When your dog starts to age, their health can start to decline. Many age-related symptoms are not noticed until they have progressed quite far. This is because many dog owners watch for the decline in appetite or energy and don’t notice other things that are occurring in small increments. Additionally, some of the signs of old age in a dog can be mistaken as behavior issues.
Bumps Start to Develop
Tumors are common in older dogs, and most of them are not threatening; even though these bumps may not look healthy with their large, round masses that seem to be floating on the body, they are perfectly natural.
Keeping your eyes on these bumps is what is essential. Any changes in size or shape should be noted and reported to your Veterinarian. If they feel it is necessary to remove the bumps and get a biopsy then you may need to do that; otherwise, most bumps are left alone to remain on the dog until death.
Senses Start to Decline
Older dogs start to develop hearing and eyesight problems, but it may go unnoticed by an owner because the dog functions just as well as they did before their senses started to decline. Dogs are much more dependent on their senses as a whole, and since they don’t read newspapers or listen to the television, they don’t walk around squinting when their sight starts to go, and they certainly don’t ask you to turn the volume up!
There are many signs that will let you know your dogs senses are starting to go. For instance, you may notice that your dog is not paying attention to your commands like they used to and you may start to accuse them of being disobedient or ignoring you. You may start to notice that your dog gets startled by you even though you have been standing in front of them. They may also seem to react slower than they used to.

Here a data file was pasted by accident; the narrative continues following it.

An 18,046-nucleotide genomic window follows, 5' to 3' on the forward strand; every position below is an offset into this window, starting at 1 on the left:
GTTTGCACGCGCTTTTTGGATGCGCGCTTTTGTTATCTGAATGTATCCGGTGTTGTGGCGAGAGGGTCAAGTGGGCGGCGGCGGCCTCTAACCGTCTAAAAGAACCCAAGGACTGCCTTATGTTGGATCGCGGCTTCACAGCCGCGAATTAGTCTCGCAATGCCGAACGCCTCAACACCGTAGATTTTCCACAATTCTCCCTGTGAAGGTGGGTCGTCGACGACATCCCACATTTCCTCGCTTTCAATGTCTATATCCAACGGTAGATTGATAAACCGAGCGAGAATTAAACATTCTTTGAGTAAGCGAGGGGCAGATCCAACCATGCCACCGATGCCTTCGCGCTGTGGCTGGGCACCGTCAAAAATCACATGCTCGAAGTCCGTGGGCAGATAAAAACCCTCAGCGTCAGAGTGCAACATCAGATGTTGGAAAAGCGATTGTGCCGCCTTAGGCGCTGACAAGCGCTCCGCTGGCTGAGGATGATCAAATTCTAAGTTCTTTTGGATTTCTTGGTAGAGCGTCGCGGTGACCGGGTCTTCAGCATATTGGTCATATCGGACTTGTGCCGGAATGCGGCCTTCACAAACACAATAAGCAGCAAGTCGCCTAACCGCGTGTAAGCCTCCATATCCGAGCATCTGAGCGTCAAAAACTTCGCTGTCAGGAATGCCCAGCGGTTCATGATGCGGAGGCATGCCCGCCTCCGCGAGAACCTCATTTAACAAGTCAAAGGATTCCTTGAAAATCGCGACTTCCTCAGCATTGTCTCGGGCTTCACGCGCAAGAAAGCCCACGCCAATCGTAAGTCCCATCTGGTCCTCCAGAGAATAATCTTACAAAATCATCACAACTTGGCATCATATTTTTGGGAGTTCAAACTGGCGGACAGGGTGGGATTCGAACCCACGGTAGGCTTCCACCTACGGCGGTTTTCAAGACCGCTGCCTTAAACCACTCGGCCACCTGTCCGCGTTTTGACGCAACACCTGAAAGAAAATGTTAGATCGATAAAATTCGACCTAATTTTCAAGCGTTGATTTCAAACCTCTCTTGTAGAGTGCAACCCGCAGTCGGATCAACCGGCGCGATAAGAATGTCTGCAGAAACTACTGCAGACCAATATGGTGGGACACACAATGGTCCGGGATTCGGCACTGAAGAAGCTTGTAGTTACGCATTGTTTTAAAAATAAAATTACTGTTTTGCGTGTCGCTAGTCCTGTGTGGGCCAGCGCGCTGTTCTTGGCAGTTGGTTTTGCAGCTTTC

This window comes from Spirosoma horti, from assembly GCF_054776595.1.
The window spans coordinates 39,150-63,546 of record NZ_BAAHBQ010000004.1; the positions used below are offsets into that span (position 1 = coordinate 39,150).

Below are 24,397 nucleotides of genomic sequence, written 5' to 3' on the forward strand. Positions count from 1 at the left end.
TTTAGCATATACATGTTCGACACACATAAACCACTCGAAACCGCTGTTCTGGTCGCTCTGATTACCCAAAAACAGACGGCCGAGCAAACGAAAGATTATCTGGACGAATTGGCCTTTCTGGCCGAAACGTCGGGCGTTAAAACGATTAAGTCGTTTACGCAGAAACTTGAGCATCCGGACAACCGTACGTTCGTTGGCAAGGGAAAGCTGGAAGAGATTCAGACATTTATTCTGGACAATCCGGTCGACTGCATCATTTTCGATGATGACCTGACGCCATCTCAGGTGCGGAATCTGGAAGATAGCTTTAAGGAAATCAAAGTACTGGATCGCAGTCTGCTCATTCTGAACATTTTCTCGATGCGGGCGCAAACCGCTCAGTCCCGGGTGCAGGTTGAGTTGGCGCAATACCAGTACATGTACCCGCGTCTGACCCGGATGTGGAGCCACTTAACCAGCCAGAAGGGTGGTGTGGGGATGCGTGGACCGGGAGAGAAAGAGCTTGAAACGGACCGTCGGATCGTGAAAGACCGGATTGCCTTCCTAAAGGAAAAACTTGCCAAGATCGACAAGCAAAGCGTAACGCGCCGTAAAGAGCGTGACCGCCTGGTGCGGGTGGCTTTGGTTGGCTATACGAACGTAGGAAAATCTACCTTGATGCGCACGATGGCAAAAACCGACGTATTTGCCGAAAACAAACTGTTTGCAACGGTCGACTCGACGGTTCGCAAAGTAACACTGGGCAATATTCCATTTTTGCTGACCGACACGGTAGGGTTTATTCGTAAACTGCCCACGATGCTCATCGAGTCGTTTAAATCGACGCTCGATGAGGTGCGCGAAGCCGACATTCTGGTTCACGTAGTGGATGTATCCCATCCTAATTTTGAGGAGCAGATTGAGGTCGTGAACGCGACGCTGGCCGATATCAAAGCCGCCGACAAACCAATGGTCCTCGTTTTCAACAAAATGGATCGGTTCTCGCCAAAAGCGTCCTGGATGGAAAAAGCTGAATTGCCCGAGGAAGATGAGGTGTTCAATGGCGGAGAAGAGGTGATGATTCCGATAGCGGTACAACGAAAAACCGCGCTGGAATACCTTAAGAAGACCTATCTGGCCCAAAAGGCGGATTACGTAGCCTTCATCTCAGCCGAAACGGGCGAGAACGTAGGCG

If you notice your dog seems to be losing one of their senses then you may want to take them in to see their Veterinarian, as problems such as cataracts may be treatable with surgery or with medications. The signs of senses diminishing may also be an indication that they have a more serious issue occurring.
Not only are older dogs prone to incontinence, but some breeds are more prone than others. For instance, after some dogs like the Doberman are spayed, they are prone to incontinence later on in life.
You may not notice the incontinence at first as they may only dribble a few spots of pee here and there, and possibly clean it up after they have messed. Soon you will notice more apparent spots that their blankets or beds have been peed on.
Walking and leaking is another sign that your dog has developed incontinence. They will dribble out a bit of pee with ever step or two they take.
Incontinence can be fixed with some medicine, such as Propalin. Water may need to be taken away at night time to prevent a soaked bed in the morning. Walks may need to be increased so that the dog can eliminate a large amount of pee with very little left to spill out.
Stiff and Achy Joints
Dogs are not immune to stiffer joints and arthritis in their old age. Many older dogs have a hard time to get moving in cold weather, and in the morning, and exhibit sore and stiff muscles when trying to get up or walk. Although, many dogs will start to exhibit more enthusiasm after walking for a moment as they have a zest for walks that most humans do not have – even if they are having some pain.
There is no cure for stiffness or arthritis, but there are treatments and medications that can help your dog be more comfortable. Your Veterinarian may recommend aspirin, supplements, or anti-inflammatory medication. You may want to buy softer or orthopaedic beds for your dog that give them a cushion between the cold and hard floor and their joints. All of these things may be required by your dog for the rest of their life.
Of course, stiff joints can be viewed as laziness. For example, you call your dog to come and they sit there like a lump staring at you. It is extremely easy to blame them for disobedience or laziness when they actually just don’t want to get up because of pain.
Always watch for these four signs of aging in your dog. While they can sometimes be behavior issues, you should always make sure that there is not a health problem there first. As long as your dog has energy and an appetite then they should be able to deal with their aging issues just fine.
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